Tuesday, 10 March 2015

Theatre review: peddling

Following successful runs at the HighTide Festival and off-Broadway last year, Harry Melling brings his playwrighting debut to London for a run at the Arcola's basement space. In the monologue peddling, Melling plays a nameless, homeless teenager caught up in a gang of pedlars: A sinister Fagin-like boss puts a bunch of boys onto a bus into London every evening, pretending to be part of a scheme for young offenders, and knocking on doors to try and sell cleaning cloths and toothbrushes, "life's essentials." The boss demands plenty of sales so he can get his cut, but the locals have cottoned on that it's a scam, and our narrator has a pretty fruitless night. His worries about disappointing the boss are forgotten though, when a familiar face appears behind one of the doors - but she doesn't recognise him.

Melling's play is written in verse, often - particularly at the beginning and end - in rhyme. As is often the case this takes a little while to get used to the rhythms, but it's a fitting form for a story that balances the grittily realistic with occasional flights of fancy.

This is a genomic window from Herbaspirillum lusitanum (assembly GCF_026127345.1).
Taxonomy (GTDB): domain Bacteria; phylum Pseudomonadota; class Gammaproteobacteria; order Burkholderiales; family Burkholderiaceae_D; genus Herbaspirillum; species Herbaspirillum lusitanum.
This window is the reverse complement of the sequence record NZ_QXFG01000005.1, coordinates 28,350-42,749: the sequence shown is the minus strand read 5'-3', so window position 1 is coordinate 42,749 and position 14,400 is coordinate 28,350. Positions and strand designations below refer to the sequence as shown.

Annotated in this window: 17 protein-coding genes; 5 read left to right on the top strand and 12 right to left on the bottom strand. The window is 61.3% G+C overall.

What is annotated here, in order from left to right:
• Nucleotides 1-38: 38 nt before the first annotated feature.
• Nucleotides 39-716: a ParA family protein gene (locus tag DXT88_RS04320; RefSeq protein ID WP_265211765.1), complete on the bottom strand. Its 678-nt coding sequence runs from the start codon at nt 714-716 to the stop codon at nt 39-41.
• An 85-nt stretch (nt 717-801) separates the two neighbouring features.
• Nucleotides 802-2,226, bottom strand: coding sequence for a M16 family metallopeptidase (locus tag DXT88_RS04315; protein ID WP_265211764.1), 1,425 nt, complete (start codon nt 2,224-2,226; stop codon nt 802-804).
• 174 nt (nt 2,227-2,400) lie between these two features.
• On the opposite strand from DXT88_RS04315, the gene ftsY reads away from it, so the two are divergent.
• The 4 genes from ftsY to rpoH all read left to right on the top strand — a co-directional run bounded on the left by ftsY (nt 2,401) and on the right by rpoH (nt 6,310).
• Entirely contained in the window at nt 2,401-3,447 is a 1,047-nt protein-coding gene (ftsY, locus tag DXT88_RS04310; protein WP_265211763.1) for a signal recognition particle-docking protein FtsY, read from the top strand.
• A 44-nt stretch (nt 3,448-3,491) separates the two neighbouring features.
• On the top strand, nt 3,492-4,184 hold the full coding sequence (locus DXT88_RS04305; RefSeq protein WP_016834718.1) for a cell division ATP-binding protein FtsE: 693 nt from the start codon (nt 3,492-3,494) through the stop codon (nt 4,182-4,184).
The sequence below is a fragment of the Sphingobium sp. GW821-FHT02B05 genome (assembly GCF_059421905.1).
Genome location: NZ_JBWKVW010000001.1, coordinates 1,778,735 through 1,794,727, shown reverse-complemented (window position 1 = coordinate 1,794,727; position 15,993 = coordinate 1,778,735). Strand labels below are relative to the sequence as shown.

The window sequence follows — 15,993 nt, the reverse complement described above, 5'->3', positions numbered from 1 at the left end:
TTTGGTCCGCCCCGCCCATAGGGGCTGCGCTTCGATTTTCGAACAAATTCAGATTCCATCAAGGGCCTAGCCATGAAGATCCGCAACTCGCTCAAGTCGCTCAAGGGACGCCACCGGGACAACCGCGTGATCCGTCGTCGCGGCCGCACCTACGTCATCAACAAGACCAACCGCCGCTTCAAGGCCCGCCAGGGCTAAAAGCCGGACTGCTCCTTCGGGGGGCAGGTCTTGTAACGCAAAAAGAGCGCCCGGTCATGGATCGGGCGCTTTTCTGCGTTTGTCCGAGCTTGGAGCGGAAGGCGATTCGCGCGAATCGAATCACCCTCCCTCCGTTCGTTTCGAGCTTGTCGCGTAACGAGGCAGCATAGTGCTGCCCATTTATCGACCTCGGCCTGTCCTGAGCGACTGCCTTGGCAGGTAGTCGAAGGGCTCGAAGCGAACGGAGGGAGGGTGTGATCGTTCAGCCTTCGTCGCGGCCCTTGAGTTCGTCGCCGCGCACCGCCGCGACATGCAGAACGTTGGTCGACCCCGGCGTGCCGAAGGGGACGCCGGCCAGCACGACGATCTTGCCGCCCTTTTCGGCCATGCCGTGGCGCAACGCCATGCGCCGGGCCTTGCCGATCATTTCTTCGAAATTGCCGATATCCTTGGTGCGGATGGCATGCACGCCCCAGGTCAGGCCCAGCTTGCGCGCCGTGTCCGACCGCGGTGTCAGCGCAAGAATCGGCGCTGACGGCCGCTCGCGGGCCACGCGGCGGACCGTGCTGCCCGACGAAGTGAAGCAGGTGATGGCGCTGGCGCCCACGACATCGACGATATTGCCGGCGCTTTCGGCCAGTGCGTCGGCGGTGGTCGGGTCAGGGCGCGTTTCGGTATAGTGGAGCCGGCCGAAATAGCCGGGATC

As with all actors who write themselves a monologue, peddling is well-designed to display Melling's acting skills, but the complexity of its language and its overall success suggest that this is a story he was genuinely interested in telling, not just a showcase. It's undoubtedly an impressive performance though, both physically - the play opens to reveal Melling has been hanging from the ceiling the whole time the audience has been settling down - and vocally, with some understated work on portraying all the other characters.

But the writer-performer can't take all the credit, as he's been given a canny production by Steven Atkinson, that builds on the script's lyricism. George Dennis' sound design really stands out in helping create some genuinely atmospheric moments, and Lily Arnold's design has a few creative touches in showing the boy's fleeting interactions with others. The in-the-round staging sees the whole stage area behind transparent black netting, boxing Melling off and isolating him from the audience (I don't think he'd have even been able to see out of it.) It's interesting how when - SPOILER ALERT! - the curtains suddenly fall and the lights go up, it's the audience who feel exposed, even though it's the actor sitting in the dirt in his underwear.

peddling by Harry Melling is booking until the 28th of March at Arcola Studio 2.

Running time: 55 minutes straight through.

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